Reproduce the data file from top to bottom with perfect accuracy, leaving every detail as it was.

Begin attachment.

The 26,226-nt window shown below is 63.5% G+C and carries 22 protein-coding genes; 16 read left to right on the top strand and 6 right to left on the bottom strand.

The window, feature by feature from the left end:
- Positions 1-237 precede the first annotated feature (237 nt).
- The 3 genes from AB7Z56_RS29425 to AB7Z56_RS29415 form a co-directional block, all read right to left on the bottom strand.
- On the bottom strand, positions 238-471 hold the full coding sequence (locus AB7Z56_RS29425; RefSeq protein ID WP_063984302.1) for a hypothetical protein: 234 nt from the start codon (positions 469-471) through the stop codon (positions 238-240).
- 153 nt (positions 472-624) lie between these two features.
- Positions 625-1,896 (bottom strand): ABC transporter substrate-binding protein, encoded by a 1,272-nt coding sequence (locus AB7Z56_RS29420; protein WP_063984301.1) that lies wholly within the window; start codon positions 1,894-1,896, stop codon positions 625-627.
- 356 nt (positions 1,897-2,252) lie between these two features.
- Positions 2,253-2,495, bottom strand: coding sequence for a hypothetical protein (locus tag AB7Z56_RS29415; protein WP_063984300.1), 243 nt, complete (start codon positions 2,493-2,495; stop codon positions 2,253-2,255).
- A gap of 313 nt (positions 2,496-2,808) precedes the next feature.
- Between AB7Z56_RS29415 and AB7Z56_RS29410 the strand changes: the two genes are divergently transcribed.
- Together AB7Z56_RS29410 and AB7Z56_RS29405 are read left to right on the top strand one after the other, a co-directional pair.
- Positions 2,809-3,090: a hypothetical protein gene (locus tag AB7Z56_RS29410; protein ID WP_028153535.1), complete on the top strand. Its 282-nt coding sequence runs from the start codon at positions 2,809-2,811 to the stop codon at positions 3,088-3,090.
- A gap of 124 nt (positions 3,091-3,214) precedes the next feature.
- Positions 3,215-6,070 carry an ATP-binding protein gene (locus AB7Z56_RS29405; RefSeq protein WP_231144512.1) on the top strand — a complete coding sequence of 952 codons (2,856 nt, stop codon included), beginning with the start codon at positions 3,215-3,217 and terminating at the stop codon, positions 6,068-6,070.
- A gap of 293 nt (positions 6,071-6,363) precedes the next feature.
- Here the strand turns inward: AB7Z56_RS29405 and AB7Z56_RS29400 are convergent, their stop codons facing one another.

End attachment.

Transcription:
The 26,226-nt window shown below is 63.5% G+C and carries 22 protein-coding genes; 16 read left to right on the top strand and 6 right to left on the bottom strand.

The window, feature by feature from the left end:
- Positions 1-237 precede the first annotated feature (237 nt).
- The 3 genes from AB7Z56_RS29425 to AB7Z56_RS29415 form a co-directional block, all read right to left on the bottom strand.
- On the bottom strand, positions 238-471 hold the full coding sequence (locus AB7Z56_RS29425; RefSeq protein ID WP_063984302.1) for a hypothetical protein: 234 nt from the start codon (positions 469-471) through the stop codon (positions 238-240).
- 153 nt (positions 472-624) lie between these two features.
- Positions 625-1,896 (bottom strand): ABC transporter substrate-binding protein, encoded by a 1,272-nt coding sequence (locus AB7Z56_RS29420; protein WP_063984301.1) that lies wholly within the window; start codon positions 1,894-1,896, stop codon positions 625-627.
- 356 nt (positions 1,897-2,252) lie between these two features.
- Positions 2,253-2,495, bottom strand: coding sequence for a hypothetical protein (locus tag AB7Z56_RS29415; protein WP_063984300.1), 243 nt, complete (start codon positions 2,493-2,495; stop codon positions 2,253-2,255).
- A gap of 313 nt (positions 2,496-2,808) precedes the next feature.
- Between AB7Z56_RS29415 and AB7Z56_RS29410 the strand changes: the two genes are divergently transcribed.
- Together AB7Z56_RS29410 and AB7Z56_RS29405 are read left to right on the top strand one after the other, a co-directional pair.
- Positions 2,809-3,090: a hypothetical protein gene (locus tag AB7Z56_RS29410; protein ID WP_028153535.1), complete on the top strand. Its 282-nt coding sequence runs from the start codon at positions 2,809-2,811 to the stop codon at positions 3,088-3,090.
- A gap of 124 nt (positions 3,091-3,214) precedes the next feature.
- Positions 3,215-6,070 carry an ATP-binding protein gene (locus AB7Z56_RS29405; RefSeq protein WP_231144512.1) on the top strand — a complete coding sequence of 952 codons (2,856 nt, stop codon included), beginning with the start codon at positions 3,215-3,217 and terminating at the stop codon, positions 6,068-6,070.
- A gap of 293 nt (positions 6,071-6,363) precedes the next feature.
- Here the strand turns inward: AB7Z56_RS29405 and AB7Z56_RS29400 are convergent, their stop codons facing one another.